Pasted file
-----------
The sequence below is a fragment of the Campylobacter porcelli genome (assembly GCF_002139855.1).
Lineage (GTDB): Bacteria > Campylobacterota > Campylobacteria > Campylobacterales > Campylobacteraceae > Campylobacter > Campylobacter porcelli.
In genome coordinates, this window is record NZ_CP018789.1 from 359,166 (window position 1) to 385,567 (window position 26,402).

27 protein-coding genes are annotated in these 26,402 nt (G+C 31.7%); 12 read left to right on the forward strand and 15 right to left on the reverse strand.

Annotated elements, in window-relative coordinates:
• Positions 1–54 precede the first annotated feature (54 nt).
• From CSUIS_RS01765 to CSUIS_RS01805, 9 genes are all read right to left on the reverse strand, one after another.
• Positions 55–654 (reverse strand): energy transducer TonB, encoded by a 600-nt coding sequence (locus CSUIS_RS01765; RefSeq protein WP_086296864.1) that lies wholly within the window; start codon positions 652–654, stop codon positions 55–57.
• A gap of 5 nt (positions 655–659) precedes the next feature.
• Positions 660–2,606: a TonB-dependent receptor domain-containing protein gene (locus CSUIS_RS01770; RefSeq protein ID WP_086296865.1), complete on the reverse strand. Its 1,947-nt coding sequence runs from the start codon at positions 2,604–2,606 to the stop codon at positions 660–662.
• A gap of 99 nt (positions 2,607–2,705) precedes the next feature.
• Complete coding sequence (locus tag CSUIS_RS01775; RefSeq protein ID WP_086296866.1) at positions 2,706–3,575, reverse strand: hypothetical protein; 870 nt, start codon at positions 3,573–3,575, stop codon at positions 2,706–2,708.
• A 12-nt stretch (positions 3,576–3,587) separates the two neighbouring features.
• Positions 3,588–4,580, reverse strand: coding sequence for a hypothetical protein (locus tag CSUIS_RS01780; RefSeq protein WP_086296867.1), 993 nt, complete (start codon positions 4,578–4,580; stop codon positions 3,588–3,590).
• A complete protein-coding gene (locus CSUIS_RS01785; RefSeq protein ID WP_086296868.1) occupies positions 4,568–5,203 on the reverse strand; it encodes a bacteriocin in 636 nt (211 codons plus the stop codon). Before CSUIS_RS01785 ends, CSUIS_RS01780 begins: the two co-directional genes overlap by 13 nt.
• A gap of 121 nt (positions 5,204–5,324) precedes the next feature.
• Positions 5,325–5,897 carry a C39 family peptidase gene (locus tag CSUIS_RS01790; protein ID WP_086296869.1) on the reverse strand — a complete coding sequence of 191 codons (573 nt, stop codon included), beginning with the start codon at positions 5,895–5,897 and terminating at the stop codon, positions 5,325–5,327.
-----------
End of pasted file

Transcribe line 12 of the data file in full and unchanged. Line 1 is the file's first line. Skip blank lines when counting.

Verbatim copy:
• Complete coding sequence (locus tag CSUIS_RS01775; RefSeq protein ID WP_086296866.1) at positions 2,706–3,575, reverse strand: hypothetical protein; 870 nt, start codon at positions 3,573–3,575, stop codon at positions 2,706–2,708.